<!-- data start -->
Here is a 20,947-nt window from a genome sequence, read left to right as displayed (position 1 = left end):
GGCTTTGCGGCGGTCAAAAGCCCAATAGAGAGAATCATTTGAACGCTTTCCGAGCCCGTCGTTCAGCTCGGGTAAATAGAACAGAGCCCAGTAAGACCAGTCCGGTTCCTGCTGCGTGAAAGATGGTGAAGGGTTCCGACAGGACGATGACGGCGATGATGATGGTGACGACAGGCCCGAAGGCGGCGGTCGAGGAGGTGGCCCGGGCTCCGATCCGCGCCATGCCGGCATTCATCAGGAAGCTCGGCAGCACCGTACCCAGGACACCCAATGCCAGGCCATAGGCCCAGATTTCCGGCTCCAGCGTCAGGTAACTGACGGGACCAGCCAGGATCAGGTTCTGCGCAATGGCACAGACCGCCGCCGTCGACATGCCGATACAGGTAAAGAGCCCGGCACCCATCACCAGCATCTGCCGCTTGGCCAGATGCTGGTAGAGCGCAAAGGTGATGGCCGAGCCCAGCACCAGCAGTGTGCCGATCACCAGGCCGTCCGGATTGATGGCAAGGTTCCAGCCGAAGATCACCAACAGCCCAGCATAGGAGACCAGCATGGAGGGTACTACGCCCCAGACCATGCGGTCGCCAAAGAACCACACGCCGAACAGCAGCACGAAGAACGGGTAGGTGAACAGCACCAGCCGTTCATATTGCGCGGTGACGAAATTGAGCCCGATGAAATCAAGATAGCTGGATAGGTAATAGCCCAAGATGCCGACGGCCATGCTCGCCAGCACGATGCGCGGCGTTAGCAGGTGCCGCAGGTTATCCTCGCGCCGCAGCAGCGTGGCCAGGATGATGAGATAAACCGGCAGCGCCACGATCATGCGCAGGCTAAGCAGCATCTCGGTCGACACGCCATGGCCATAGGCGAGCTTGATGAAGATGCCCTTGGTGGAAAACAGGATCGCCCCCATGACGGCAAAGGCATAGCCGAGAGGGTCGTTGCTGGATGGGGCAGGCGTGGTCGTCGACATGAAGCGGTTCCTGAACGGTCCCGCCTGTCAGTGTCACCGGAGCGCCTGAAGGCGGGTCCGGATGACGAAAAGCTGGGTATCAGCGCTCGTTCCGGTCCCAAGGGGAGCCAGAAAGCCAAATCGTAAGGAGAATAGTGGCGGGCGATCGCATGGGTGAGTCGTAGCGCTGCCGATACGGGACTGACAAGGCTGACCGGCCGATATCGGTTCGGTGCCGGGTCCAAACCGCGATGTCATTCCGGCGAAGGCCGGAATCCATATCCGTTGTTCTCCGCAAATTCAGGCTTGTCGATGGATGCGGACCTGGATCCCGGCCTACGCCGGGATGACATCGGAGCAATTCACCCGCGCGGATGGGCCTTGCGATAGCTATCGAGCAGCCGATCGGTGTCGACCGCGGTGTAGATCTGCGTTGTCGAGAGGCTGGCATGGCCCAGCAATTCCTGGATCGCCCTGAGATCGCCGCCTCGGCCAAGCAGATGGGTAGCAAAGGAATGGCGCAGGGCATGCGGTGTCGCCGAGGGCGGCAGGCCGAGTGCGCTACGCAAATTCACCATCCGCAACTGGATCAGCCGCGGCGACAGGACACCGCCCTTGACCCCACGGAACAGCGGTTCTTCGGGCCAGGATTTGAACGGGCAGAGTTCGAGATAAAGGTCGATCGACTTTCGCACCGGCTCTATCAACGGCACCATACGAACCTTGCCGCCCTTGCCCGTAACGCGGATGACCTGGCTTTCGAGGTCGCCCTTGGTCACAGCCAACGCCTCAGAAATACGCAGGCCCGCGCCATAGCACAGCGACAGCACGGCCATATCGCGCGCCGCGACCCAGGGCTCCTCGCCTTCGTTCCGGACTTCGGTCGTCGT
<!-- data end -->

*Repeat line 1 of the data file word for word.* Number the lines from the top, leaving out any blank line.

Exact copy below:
Here is a 20,947-nt window from a genome sequence, read left to right as displayed (position 1 = left end):